A related object is the provision of a tensioning device capable of being adjusted quickly and with facility overa wide range to select the tension value that it is desired to impose and maintain in a running strand.
Still another object is the provision of a device of the type described that is of lightweight, compact and economical construction, and which requires minimum maintenance; In this connection, it is a more specific object to provide a device capable of prolonged trouble free operation in a lint congested atmosphere such as frequently prevails in textile mills.
Still other objects and advantages will be in part evident and in part pointed out hereinafter in the following description of an illustrative embodiment of the invention, which should be read in conjunction with the accompanying drawings, in which- FIGURE 1 is a perspective view of a device embodying the invention, and of a strand passing therethrough;
is generally regarded as the most critical area in which 7 asmuch as it is not at all unusual in some operations FIGURE 2 is an enlarged plan view of the device shown in FIGURE 1;
' FIGURE 3 is a side elevation of the device shown in FIGURE 2 when viewed in the direction of the arrows 33, but with the housing and certain other components of the device being shown in a vertical section taken substantially along the line 3-3 of FIGURE 2. FIGURE 4 is an enlarged fragmentary horizontal section taken substantially along line 4-4 in FIGURE 3,
dotted lines being employed to illustrate the magnets and their supporting means in another position;
FIGURE 5 is a fragmentary vertical section taken substantially along line 55 in FIGURE 2; and
FIGURE 6 is an enlarged fragmentary view of one of the magnets and its supporting arm of the device.
Referring more particularly to the drawings, the device identified in its entirety by the numeral 10 includes generally a housing 12 mounting a disc-type tensioning assembly 14, a whorl-type tensioning assembly 16, and tension sensing means 18. Under conditions of actual use, such as diagrammatically shown in FIGURE 1, device 10 is positioned in the path of travel of a running strand 20, which may be a textile yarn or filament. Enclosed within and shielded from foreign matter by housing 12 of the device is mechanism for compensatingly varying the retarding force imposed by whorl assembly 16 upon the strand passing therefrom in response to tension variations detected by sensing means 18, so that the tension of the strand passing from the device is maintained at a substantially constant desired value. The purpose of tensioning devices in general and their various applications are well known to those skilled in the art, and the device of the instant invention is intended for generally the same purposes and susceptible of the same applications as those tensioning devices heretofore known, but additionally realizes the various objects and advantages hereinbefore and subsequently noted by virtue of the structure to be now more specifically described.
Housing 12 of device 10 includes a base 22 having a cover 24 removably secured thereto by any suitable means, for instance as by screws 26 (see FIGURE 1). Tensioning assembly 14 is of the conventional disc type, and includes an upstanding shaft 28 (see FIGURE 3) mounted atop housing 12 by means of a bracket 30. A pair of freely rotatable plate members 32 are mounted upon shaft 28 and, as is known, are adapted to be rotated by and produce tension in a running strand snubbed about shaft 28 and passing therebetween.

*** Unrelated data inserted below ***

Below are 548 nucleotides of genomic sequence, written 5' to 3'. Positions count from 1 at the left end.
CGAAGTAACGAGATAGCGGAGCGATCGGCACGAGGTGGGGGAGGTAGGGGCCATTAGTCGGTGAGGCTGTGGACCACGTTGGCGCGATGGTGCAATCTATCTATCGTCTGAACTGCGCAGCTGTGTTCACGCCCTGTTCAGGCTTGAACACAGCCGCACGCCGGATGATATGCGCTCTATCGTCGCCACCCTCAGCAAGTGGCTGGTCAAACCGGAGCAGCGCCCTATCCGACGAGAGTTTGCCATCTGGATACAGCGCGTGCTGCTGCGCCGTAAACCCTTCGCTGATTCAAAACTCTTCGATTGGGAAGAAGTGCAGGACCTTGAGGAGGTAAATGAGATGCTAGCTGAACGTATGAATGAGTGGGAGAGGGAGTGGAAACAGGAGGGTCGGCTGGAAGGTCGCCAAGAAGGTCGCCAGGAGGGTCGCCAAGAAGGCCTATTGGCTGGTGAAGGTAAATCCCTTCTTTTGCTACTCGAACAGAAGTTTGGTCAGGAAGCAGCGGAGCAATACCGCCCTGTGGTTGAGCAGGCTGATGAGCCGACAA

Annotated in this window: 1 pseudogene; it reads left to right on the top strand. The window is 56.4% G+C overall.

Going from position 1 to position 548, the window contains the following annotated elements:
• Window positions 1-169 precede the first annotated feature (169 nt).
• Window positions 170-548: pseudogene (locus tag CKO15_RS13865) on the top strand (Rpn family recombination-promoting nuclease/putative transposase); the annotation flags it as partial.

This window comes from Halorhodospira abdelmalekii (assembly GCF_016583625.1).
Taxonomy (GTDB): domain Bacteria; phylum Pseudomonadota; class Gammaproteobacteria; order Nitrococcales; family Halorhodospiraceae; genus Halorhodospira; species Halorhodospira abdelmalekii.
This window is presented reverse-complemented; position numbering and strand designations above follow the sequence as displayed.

Tensioning assembly 16 includes an upright spindle 34 (see FIGURE 5) extendingthrough an aperture 36 provided in cover 24 of housing 12. The spindle is mounted for free rotative movement about its longitudinal axis relative to housing 12 by means of a sealed bearing 38 mounted within aperture 36 and by means of a hardened metallic ball 40 positioned between the lower end of spindle 34 and the concave face of an adjusting screw 42 threadably secured in base 22 of housing 12. A pulley 44 is rigidly secured to the upper end of spindle 34 between nut 46 and bushing 48 for rotation therewith. In the operation of device 10, running strand passes about pulley 44 some two and one-quarter times, as shown in FIGURE 5, and rotates the pulley and spindle 34 in a clockwise direction (viewed from above). To. minimize slippage and facilitate such rotation of the pulley and spindle with the strand passed about the former, pulley 44 should be formed of a material having a small mass and a high coefficient of friction with strand 20. Various suitable materials, such as hard anodized alurninum, possessing these desired properties are commercially available, and any one of these best suited to the strand being processed may be employed.
A disc member 50 disposed within housing 12 is also secured, as bymeans of hub 52, about spindle 34 for unitary rotative inovement with the spindle and pulley 44. In the preferred embodiment shown in FIGURE 5, disc member 50 is constructed with a central nonconductive core 51 of laminated fiberglass or laminated paper, the major outer annular surface portion of which is coated with an electrically conductive non-magnetic material 53, such as copper or aluminum. This construction is preferred inasmuch as it enables disc member 50 to he of a lighter weight than if it were constructed entirely of material 53, and additionally since it provides an inner annular nonconductive portion adjacent hub 52, which is 4 desirable for reasons hereinafter discussed. As will subsequently be apparent, however, disc member 50 could be constructed entirely of an electrically conductive nonmagnetic material, such as the material 53.
Referring now primarily to FIGURE 3, it will be seen that cover 24 of housing 12 is provided with another opening 56 which receives the reduced portion of a cap-like member 58. Snap ring 60 and washer 62 secure member 58 within opening 56 and prevent rotation of the former during ordinary operation of device 10, yet permit member 58 to be manually rotated about its central axis when desired for purposes to be hereinafter discussed. To facilitate such rotation of member 58, the vertical side edges of that portion thereof resting upon the upper sur face of cover 24 are knurled (see FIGURES l and S),-